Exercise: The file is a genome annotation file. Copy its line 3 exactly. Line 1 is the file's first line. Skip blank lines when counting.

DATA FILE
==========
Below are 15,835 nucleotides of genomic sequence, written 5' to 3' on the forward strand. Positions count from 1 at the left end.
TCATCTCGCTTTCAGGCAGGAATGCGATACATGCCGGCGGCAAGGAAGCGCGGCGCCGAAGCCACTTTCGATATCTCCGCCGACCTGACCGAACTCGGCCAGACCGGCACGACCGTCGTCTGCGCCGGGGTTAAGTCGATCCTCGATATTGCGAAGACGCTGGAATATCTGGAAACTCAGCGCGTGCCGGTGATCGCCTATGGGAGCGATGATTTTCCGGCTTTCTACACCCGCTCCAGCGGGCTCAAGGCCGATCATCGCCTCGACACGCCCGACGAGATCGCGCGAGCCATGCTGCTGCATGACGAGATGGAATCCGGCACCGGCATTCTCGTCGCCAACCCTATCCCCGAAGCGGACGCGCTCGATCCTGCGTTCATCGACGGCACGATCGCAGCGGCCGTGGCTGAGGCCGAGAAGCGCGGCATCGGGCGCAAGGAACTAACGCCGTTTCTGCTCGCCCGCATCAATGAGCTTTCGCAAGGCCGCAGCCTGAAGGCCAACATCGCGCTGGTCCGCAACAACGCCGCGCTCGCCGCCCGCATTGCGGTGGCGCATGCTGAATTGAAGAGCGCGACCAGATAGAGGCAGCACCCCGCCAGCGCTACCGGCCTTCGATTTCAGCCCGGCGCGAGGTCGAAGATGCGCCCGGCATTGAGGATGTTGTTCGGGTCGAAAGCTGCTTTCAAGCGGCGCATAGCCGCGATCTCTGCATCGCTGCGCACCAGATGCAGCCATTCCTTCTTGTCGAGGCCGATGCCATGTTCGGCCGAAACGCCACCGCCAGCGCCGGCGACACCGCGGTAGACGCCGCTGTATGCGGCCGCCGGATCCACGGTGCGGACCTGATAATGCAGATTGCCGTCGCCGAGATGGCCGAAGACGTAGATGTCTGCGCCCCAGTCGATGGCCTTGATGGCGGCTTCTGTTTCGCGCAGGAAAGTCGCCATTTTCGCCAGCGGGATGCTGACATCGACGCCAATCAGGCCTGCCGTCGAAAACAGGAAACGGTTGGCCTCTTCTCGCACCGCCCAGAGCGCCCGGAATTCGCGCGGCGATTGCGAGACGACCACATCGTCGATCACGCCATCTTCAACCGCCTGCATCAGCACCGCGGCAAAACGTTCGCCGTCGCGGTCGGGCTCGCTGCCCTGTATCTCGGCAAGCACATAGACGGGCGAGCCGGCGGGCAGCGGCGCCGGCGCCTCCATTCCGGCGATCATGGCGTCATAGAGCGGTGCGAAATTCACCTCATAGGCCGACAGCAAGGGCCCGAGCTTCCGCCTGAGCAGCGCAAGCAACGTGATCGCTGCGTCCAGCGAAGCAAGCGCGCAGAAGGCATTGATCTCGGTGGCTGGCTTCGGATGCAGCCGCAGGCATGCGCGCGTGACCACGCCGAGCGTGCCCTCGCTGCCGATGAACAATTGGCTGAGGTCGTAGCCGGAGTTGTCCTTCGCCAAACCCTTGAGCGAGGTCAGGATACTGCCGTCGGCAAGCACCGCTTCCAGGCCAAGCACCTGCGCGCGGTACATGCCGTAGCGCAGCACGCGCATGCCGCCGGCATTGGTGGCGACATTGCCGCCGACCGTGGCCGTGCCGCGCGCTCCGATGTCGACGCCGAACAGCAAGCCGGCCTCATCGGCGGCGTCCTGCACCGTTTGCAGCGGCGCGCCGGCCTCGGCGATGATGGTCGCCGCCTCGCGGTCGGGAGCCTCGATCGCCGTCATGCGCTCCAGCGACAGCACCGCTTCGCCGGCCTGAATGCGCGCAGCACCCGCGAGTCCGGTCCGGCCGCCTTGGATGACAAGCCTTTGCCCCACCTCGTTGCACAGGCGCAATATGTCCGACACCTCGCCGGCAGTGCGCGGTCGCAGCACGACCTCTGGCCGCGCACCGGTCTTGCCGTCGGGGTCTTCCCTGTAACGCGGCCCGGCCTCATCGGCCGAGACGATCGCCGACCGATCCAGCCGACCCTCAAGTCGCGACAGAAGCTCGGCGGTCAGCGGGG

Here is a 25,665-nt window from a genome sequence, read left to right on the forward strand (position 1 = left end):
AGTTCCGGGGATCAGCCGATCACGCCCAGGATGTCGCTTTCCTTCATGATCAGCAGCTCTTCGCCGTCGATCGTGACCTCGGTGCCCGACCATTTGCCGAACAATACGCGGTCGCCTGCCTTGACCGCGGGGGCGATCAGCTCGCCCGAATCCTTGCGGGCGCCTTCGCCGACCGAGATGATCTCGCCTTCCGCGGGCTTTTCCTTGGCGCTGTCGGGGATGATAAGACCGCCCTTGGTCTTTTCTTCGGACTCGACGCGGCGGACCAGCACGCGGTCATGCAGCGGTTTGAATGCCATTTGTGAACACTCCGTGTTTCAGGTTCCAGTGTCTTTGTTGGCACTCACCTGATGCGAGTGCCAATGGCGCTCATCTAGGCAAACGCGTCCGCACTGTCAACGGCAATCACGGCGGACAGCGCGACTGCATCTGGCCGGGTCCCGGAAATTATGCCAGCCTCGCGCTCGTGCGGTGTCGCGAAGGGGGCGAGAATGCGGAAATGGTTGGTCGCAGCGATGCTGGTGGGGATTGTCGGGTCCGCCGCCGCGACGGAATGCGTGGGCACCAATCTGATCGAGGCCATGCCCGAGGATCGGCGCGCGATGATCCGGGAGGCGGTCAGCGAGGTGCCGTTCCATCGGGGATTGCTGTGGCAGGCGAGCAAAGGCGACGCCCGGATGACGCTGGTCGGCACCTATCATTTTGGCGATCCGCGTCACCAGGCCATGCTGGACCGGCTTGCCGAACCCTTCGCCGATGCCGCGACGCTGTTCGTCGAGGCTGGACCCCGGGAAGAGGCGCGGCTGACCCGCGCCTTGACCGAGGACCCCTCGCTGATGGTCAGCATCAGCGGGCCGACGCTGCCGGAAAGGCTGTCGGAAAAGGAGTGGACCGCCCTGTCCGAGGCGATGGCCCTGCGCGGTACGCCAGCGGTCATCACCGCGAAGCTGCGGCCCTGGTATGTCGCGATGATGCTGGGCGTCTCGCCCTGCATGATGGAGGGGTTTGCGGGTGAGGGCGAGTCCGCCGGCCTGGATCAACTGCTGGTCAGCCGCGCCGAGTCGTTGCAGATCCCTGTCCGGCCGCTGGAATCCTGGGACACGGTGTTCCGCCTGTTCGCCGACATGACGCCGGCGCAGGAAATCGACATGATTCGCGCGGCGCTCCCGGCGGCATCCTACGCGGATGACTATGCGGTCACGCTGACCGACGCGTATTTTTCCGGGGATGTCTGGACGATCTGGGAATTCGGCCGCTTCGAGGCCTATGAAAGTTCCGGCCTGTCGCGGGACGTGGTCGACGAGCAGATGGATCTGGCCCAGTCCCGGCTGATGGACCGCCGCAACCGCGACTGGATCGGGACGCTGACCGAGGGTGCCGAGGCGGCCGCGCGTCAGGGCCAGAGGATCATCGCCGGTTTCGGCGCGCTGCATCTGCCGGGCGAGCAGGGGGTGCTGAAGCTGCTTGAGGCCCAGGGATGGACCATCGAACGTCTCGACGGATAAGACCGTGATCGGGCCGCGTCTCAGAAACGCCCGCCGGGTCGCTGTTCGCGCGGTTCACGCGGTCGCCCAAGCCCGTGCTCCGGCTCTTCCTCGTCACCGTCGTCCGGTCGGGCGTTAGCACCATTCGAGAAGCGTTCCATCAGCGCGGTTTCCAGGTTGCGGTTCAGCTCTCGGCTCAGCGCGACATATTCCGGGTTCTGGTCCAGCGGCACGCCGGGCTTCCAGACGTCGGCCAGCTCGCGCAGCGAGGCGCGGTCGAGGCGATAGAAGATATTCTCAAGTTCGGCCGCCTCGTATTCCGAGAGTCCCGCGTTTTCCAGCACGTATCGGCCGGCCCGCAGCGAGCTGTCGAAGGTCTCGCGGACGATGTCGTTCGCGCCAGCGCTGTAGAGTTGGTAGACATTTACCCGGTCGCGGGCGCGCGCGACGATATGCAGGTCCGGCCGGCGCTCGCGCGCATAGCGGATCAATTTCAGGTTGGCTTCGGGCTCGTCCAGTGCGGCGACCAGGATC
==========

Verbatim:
Here is a 25,665-nt window from a genome sequence, read left to right on the forward strand (position 1 = left end):